Agence France Presse
Published — Friday 11 January 2013
Last update 12 January 2013 9:56 pm
DAMASCUS: Rebels overran Taftanaz airbase in northern Syria on Friday, a watchdog said, in a significant advance as talks between the UN peace envoy and US and Russian officials failed to make headway on ending the conflict.
“The fighting at Taftanaz military airport ended at 11:00 a.m. (0900 GMT) and the base is entirely in rebel hands,” said Syrian Observatory for Human Rights director Rami Abdel Rahman.
Soon afterwards, it was raided by government jets, the Britain-based Observatory said.
“Warplanes are bombing Taftanaz military airport in an attempt to destroy it,” a statement said.
Capturing the base is an important gain for the rebels who control vast swathes of Syria’s north and east and are battling President Bashar Assad’s forces in most major cities and on the outskirts of Damascus.
“This is the largest airbase to be seized since the revolt began” nearly 22 months ago, Abdel Rahman told AFP by phone.
The rebels had previously taken the relatively small Hamdan airport in Albu Kamal on the border with Iraq in the east, and Marj Al-Sultan military airport in Damascus province.
The assault on Taftanaz was led by jihadist fighters from the Al-Nusra Front, Ahrar Al-Sham and Islamic Vanguard battalions, as well as other rebel groups, the Observatory said.
Many soldiers and officers fled the base at dawn, and the total number of casualties was not yet known.
The rebels seized several military vehicles and a major weapons cache.
But government forces managed to evacuate most of the 60 helicopters deployed there, leaving behind 20 that are no longer serviceable, the Observatory said.
The news came as UN-Arab League special envoy on Syria Lakhdar Brahimi met Russian Deputy Foreign Minister Mikhail Bogdanov and US Undersecretary of State William Burns in Geneva.
After more than five hours of talks, Brahimi expressed an urgent need to end the conflict, but reported no major progress.
“We all stressed the need for a speedy end to the bloodshed and the destruction and all forms of violence in Syria,” he told reporters.
The discussions took place a day after Syria accused Brahimi of “flagrant bias,” casting doubt on whether he could stay on as international mediator.
Damascus lashed out at the veteran Algerian diplomat after he described as “one sided” proposals Assad made on Sunday for a “political solution.”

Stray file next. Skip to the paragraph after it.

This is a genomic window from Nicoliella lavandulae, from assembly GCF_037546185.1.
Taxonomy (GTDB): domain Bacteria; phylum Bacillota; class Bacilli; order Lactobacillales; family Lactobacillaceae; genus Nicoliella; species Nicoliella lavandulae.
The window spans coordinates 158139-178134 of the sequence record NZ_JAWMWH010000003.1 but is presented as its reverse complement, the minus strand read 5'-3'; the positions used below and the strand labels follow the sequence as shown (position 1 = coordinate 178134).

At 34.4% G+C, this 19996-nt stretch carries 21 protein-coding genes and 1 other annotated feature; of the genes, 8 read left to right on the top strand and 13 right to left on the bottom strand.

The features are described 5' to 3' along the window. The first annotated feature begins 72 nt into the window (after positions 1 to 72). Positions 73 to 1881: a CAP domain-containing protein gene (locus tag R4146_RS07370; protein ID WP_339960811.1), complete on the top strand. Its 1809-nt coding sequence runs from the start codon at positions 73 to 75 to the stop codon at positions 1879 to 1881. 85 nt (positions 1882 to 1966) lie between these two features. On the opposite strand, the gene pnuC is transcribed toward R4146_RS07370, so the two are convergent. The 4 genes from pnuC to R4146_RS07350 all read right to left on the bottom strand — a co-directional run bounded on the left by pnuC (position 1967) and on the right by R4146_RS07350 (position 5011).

In comments to the BBC, Brahimi attacked Assad’s plan to keep fighting rebel “terrorists” and ignore opposition groups tied to them.
He also questioned the decades-long rule by Assad’s family. Bashar Assad succeeded his late father, Hafez, in 2000, and Brahimi remarked that “what people are saying is that one family ruling for 40 years is a little bit too long.”
Pro-government Al-Watan newspaper denounced him as a “pawn” of the West, and the foreign ministry accused him of “flagrant bias for those parties known to be conspiring against Syria and its people.”
There had been some hope that Friday’s talks could produce a clearer idea of how to move toward a transitional government in Syria, where the UN estimates more than 60,000 people have died since the March 2011 outbreak of the revolt.
Despite wintry conditions, thousands of Syrians stages nationwide Friday demonstrations denouncing “death camps” — referring to refugees suffering in tent settlements in neighboring states, which this week were hit by storms.
The UN said 612,134 Syrians had been registered as refugees in the region or were in the process of being registered, a sharp rise from the 509,550 announced on December 11.
“They left with their wives and children fearing kidnappings, bombings and snipers. They dreamed of a tent safely away from the gangs of Assad, but instead were met with a slow death,” activists wrote on the Facebook page Syrian Revolution 2011.
In the central province of Hama, protesters carried a sign that read: “Bashar, even if you offered us the sun and the moon, we will not give up our revolution!"